Late yesterday, more information came out about Oracle’s lawsuit against SAP. Nothing too exciting, mostly timeline and scope issues.
The trial date has been set for February 9, 2009. Oracle was looking for a September 2009 start. According to this Bloomberg.com article, SAP seemed pleased:
“The judge has found a reasonable means for a speedy trial,” SAP’s Walldorf, Germany-based spokesman Frank Hartmann said in a phone interview today. “He also found it reasonable to limit the discovery phase and that is overall sensible.”
Seems funny that February 2009 is considered “speedy,” but what do we know? So, we checked in with Hillard Sterling, an IT litigator with Chicago’s Freeborn & Peters LLP, who has weighed in on the lawsuit before to get his $.02. Here’s what he had to say:
The judge’s schedule is aggressive yet manageable given the circumstances. This case will require both parties to produce and examine millions of pages of documents, then depose witnesses with the key documents, the interesting needles in the massive haystack. It will take tremendous effort to get all those documents by July 2008, and then absorb the information and take the many depositions. That being said, the schedule is realistic, and the parties should be able to accomplish their tasks and prepare for the trial set for February 2009.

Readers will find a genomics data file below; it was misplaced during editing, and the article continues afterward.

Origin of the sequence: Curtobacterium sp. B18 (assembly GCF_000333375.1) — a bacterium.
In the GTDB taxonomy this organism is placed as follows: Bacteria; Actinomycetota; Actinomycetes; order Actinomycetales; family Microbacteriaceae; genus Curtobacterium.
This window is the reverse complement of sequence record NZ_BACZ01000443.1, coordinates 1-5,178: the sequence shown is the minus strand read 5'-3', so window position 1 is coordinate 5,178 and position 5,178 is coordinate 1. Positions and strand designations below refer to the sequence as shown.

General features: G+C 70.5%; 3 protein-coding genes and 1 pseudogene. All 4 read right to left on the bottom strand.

Does this trial date or the limiting of witness interviews (20 for each side) and forensic experts (3 each) have an impact on the assumption by many that the case will be settled before ever getting a verdict?
“Of course, it is likely that the case would settle sometime before trial, or maybe even during it,” Sterling said. “We probably won’t see any settlement, though, until the parties make significant inroads through discovery and gather the evidence that they believe will exact the most settlement leverage.”